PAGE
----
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TrueCrypt Author Claims That Forking Is Impossible 250

Posted by timothy
from the it's-forking-impossible-man dept.
An anonymous reader writes On a request from Matthew Green to fork the TrueCrypt code, the author answers that this is impossible. He says that this might be no good idea, because the code needs a rewrite, but he allows to use the existing code as a reference. "I am sorry, but I think what you're asking for here is impossible. I don't feel that forking TrueCrypt would be a good idea, a complete rewrite was something we wanted to do for a while. I believe that starting from scratch wouldn't require much more work than actually learning and understanding all of truecrypts current codebase. I have no problem with the source code being used as reference."
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TrueCrypt Author Claims That Forking Is Impossible

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  • by fuzzyfuzzyfungus (1223518) on Thursday June 19, 2014 @10:13AM (#47271703) Journal
    It would appear that the intended meaning is 'impractical'. The code is available, and the original project declared itself dead, so forking is totally possible; but the author believes that it would probably be a better use of time to use the existing project as a reference for building a new one, rather than get sufficiently familiar with the old one that you can (safely) start modifying it.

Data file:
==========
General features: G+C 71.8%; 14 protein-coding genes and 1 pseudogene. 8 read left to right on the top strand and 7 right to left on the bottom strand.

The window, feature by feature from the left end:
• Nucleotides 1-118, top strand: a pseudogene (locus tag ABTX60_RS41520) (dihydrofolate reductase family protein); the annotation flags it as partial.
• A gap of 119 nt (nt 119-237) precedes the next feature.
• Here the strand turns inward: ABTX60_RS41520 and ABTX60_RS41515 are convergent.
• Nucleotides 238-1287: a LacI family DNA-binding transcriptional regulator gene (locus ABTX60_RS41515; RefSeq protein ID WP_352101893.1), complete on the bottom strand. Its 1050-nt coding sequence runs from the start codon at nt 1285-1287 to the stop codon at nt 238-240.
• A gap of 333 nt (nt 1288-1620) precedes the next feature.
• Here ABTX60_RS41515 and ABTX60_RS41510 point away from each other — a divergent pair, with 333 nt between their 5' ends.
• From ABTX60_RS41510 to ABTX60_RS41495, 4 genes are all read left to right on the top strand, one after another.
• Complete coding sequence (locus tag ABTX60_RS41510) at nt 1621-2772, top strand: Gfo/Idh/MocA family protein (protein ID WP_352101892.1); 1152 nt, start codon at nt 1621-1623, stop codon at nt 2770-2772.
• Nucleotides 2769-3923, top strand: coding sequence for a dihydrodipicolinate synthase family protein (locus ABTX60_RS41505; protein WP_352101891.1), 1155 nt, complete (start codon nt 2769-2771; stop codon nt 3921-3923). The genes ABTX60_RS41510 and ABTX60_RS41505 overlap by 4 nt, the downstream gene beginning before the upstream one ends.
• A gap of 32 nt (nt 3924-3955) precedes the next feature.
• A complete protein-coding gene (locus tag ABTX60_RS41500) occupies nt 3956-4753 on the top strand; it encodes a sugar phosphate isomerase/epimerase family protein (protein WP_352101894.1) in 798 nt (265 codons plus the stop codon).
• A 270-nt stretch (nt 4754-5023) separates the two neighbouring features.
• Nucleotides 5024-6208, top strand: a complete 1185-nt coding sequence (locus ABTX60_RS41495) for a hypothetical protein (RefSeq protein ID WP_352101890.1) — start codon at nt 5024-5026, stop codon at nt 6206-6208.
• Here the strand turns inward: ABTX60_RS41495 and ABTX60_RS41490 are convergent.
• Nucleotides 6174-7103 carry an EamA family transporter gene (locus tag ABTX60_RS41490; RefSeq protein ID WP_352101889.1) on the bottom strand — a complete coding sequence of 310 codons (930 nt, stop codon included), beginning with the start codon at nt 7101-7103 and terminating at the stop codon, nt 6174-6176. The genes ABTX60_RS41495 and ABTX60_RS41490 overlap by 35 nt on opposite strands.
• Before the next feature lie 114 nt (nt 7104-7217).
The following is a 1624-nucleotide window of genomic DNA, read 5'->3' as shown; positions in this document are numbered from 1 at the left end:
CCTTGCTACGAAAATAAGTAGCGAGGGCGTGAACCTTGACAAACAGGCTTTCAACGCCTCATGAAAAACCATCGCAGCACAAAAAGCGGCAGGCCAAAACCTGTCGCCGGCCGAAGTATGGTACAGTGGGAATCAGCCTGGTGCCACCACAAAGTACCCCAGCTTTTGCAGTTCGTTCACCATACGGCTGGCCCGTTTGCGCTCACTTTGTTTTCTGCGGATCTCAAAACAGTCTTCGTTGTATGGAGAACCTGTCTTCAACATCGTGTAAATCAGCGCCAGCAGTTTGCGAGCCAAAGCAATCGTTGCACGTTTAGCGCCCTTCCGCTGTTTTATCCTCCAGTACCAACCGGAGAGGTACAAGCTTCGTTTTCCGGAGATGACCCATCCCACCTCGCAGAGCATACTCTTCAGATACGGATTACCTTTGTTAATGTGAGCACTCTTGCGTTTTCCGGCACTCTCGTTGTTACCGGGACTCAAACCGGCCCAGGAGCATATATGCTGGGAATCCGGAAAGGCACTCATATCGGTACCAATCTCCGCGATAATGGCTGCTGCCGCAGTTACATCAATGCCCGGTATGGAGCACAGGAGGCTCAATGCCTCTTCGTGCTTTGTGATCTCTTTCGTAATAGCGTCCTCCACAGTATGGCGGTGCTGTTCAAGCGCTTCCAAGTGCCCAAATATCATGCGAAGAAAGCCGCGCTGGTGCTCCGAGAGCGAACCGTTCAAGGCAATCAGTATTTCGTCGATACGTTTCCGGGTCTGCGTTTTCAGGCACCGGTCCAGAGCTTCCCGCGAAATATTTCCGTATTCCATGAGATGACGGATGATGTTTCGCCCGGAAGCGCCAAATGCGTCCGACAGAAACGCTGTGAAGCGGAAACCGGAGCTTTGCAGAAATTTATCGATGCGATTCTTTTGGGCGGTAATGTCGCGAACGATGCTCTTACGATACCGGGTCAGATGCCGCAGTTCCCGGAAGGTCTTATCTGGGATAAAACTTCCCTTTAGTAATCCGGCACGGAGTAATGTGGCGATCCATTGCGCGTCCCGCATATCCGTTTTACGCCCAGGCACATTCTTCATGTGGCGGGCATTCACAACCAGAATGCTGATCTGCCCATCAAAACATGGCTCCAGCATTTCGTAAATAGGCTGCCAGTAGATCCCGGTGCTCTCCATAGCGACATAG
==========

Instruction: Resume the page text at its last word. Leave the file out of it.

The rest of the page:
I don't know if it's true or not; but it's a much less radical assertion.
  • by satan666 (398241) on Thursday June 19, 2014 @10:47AM (#47272201) Homepage

    He says:
    "I am sorry, but I think what you're asking for here is impossible."

    As a developer, he uses the term "impossible". Nobody says
    "impossible" in a development framework. You could
    say "difficult" or "expensive" but not "impossible".
    He says "impossible" because he is telling us in
    specific terms:

    It is "impossible" to use the current code base because
    it has been compromised. He can't talk about it. He is
    under court order or some fucking thing.

    Since he cant tell us where the compromise is
    he says fuck it all and start from scratch.
    He is very specific.

    Look, if the developer of an encryption product
    says the product is not secure and it is impossible
    to fix, I take that as:

    "Stay the fuck away from this thing".

    To be forewarned...

  • Re:Rewrites Suck (Score:5, Informative)